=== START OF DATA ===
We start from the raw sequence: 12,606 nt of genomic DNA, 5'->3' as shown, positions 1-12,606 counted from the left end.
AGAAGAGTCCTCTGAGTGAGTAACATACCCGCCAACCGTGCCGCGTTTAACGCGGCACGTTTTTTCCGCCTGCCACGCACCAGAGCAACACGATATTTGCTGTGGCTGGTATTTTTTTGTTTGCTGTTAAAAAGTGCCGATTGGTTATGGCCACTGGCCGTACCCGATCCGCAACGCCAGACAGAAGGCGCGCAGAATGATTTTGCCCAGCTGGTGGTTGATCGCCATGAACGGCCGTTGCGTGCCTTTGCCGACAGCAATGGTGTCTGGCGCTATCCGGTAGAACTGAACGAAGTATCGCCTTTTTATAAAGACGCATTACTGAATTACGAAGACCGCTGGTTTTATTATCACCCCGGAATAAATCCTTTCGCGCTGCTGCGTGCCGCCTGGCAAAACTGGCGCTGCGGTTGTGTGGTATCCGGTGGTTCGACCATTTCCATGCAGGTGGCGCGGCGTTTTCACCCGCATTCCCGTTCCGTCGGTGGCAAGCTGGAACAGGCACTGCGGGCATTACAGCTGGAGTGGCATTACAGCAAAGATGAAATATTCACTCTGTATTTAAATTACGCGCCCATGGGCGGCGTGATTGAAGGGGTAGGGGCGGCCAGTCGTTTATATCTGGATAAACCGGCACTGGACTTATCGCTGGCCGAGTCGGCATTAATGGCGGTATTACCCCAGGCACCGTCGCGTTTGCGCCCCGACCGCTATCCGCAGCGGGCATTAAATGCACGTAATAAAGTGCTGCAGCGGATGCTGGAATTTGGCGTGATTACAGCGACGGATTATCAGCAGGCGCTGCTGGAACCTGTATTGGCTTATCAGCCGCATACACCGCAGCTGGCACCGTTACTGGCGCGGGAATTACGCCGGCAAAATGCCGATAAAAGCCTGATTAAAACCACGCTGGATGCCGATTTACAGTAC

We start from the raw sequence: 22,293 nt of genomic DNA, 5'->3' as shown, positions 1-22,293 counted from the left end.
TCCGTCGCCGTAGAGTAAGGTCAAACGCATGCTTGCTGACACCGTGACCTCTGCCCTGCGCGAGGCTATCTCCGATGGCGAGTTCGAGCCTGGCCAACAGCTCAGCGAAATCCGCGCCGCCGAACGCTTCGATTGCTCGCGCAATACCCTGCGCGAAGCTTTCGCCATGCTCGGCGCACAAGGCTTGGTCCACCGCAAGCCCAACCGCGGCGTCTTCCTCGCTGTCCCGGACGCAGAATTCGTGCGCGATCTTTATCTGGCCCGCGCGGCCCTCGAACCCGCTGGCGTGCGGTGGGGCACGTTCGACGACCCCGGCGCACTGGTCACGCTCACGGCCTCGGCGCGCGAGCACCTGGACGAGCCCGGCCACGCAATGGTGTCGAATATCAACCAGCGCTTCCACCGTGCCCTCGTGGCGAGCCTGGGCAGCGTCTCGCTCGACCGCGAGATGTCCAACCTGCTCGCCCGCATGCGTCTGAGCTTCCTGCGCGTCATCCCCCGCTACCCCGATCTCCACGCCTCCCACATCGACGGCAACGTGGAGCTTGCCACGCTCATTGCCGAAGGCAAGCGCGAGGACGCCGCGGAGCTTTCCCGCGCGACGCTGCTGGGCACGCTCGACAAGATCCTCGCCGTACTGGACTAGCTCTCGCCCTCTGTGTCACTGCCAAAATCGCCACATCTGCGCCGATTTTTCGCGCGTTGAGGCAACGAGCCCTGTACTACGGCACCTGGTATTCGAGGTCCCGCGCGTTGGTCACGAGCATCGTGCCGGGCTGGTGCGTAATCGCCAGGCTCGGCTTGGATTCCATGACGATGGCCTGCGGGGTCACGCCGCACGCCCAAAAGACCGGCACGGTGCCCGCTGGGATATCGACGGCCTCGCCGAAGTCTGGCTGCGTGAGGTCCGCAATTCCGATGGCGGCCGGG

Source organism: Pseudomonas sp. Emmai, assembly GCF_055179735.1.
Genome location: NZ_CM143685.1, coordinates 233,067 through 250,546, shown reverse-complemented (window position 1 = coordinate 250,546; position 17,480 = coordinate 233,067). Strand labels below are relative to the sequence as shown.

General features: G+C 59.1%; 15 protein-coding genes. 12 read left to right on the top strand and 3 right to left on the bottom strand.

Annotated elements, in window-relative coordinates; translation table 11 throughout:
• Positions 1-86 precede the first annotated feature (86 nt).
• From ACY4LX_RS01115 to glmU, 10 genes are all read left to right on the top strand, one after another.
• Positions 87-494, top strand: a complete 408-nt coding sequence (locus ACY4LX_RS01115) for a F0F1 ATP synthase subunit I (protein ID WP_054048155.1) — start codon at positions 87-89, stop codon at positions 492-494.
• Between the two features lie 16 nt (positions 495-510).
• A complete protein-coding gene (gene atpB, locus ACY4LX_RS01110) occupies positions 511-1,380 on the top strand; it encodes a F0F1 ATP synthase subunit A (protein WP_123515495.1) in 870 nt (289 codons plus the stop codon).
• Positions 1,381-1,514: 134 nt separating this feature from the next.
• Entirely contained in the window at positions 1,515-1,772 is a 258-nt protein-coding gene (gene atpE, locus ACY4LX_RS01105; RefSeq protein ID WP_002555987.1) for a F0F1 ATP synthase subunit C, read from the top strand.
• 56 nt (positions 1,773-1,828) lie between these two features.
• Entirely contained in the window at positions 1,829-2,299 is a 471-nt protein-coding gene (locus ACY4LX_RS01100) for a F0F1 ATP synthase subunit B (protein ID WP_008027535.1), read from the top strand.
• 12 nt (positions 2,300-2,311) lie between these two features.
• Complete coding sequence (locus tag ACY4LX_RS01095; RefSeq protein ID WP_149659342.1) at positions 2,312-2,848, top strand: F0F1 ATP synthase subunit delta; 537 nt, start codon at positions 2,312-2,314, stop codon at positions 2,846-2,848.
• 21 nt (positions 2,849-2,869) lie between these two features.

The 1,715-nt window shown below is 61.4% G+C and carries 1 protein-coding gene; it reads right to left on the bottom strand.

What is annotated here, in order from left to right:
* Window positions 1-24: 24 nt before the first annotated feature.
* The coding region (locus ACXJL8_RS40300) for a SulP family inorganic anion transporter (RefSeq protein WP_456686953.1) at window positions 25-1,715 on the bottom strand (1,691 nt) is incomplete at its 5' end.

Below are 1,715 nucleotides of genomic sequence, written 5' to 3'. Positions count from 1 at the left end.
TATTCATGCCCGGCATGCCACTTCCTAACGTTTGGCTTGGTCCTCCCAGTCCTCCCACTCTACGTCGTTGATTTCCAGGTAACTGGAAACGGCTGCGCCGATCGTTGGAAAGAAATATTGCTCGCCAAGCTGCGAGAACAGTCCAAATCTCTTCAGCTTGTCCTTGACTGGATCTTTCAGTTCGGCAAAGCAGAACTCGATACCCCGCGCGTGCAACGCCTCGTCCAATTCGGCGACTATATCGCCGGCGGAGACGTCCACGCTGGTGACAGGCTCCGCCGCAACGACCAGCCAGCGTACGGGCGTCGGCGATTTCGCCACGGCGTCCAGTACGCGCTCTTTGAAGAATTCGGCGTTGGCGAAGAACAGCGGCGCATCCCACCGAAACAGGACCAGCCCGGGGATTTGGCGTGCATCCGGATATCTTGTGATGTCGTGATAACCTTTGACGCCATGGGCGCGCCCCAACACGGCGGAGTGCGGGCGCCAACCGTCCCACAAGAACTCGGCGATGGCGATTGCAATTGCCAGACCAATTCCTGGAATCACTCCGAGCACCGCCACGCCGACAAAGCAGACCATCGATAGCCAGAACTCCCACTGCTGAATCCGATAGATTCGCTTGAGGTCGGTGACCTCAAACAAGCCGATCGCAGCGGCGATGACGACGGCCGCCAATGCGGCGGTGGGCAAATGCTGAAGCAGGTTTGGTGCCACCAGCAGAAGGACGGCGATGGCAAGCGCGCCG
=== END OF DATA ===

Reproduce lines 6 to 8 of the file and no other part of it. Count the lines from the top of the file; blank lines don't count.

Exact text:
Genome location: NZ_CM143685.1, coordinates 233,067 through 250,546, shown reverse-complemented (window position 1 = coordinate 250,546; position 17,480 = coordinate 233,067). Strand labels below are relative to the sequence as shown.

General features: G+C 59.1%; 15 protein-coding genes. 12 read left to right on the top strand and 3 right to left on the bottom strand.

Annotated elements, in window-relative coordinates; translation table 11 throughout: